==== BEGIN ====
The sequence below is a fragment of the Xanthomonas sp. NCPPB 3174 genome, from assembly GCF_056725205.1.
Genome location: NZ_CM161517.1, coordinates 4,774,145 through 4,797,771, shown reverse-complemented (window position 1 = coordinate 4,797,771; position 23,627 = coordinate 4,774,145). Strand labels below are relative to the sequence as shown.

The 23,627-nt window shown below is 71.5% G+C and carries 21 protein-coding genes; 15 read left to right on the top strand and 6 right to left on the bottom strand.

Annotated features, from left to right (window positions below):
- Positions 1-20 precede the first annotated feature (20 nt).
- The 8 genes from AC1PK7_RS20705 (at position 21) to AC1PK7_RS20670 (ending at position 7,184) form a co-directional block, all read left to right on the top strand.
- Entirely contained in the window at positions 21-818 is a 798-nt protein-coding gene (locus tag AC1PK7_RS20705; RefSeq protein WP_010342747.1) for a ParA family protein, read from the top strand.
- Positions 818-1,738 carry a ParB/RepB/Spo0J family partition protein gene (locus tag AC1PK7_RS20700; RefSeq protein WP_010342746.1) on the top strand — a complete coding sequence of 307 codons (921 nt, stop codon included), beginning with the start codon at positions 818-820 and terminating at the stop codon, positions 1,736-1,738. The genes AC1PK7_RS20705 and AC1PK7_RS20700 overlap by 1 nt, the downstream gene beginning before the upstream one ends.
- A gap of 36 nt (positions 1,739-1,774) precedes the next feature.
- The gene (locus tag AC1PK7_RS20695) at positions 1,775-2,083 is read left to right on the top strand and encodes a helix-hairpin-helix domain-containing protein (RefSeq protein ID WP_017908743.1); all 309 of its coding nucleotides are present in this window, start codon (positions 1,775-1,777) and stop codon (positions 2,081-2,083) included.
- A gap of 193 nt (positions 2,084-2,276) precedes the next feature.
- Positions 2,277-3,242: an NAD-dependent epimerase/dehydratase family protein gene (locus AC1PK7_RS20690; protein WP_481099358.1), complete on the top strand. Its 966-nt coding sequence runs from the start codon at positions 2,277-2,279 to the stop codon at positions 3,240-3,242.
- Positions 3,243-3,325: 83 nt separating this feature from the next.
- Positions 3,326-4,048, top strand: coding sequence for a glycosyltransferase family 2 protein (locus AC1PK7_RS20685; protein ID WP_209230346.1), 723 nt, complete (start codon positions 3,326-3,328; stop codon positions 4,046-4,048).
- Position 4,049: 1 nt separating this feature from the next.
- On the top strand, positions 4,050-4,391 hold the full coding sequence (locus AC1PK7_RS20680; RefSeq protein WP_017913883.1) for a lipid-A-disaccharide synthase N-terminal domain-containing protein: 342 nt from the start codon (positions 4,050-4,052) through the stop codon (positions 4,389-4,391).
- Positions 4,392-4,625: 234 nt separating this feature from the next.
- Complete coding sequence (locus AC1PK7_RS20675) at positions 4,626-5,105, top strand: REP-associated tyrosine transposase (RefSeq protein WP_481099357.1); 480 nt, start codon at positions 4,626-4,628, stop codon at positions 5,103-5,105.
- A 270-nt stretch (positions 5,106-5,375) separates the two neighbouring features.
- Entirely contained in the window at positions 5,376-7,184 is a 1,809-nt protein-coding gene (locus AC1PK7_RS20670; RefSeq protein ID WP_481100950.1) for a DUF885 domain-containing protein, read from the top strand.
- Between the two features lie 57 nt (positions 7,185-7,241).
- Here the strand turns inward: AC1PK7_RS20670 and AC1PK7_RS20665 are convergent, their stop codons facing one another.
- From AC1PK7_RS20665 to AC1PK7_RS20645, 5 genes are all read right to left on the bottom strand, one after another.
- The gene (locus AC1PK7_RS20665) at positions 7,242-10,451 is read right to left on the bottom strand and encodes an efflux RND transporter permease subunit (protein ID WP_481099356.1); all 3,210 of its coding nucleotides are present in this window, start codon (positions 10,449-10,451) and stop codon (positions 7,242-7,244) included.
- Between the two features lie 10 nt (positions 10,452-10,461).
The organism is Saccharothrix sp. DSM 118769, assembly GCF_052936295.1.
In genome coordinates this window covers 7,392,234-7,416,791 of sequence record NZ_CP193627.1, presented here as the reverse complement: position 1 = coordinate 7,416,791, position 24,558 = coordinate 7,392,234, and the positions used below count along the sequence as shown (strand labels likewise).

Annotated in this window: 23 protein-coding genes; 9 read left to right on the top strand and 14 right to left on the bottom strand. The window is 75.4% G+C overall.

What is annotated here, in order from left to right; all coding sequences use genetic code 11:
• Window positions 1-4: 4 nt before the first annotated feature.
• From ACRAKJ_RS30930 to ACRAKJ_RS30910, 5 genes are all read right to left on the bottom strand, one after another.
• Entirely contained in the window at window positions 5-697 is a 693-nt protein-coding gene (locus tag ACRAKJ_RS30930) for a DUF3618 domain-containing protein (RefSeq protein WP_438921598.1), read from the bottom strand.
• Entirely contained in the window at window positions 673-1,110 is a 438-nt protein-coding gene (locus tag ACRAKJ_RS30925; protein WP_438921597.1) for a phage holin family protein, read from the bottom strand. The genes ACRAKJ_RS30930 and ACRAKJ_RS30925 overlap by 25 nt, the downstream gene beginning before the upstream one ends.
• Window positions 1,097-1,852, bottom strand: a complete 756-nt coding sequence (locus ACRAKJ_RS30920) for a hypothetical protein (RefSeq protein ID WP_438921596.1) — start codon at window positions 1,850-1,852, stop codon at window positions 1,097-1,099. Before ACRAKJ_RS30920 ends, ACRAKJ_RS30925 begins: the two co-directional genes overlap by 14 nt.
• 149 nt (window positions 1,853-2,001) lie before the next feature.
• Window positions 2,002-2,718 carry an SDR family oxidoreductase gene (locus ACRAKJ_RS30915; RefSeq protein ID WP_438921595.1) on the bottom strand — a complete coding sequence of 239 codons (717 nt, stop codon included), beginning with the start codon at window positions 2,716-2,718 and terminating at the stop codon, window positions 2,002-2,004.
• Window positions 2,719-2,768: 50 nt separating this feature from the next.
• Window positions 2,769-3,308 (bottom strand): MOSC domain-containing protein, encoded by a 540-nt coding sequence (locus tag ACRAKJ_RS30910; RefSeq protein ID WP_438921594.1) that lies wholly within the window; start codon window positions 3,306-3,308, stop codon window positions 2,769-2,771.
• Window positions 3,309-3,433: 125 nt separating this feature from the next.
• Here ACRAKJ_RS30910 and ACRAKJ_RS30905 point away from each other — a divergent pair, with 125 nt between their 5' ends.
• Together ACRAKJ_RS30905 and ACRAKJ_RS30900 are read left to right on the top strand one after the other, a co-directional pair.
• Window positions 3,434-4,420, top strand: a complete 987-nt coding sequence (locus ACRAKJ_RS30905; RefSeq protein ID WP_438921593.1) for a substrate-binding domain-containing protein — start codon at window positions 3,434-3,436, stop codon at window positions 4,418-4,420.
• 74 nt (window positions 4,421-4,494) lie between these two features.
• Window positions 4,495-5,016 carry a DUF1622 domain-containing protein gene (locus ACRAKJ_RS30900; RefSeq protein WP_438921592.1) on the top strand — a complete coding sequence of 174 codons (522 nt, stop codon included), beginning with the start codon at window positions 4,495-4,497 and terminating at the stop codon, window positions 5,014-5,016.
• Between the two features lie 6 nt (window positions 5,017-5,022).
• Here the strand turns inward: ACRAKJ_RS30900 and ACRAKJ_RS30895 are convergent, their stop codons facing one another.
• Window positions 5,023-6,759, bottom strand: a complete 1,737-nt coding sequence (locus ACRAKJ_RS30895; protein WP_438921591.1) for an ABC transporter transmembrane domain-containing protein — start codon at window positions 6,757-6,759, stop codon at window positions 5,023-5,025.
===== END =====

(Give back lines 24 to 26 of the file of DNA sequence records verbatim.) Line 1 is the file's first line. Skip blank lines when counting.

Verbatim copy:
- The gene (locus AC1PK7_RS20665) at positions 7,242-10,451 is read right to left on the bottom strand and encodes an efflux RND transporter permease subunit (protein ID WP_481099356.1); all 3,210 of its coding nucleotides are present in this window, start codon (positions 10,449-10,451) and stop codon (positions 7,242-7,244) included.
- Between the two features lie 10 nt (positions 10,452-10,461).
The organism is Saccharothrix sp. DSM 118769, assembly GCF_052936295.1.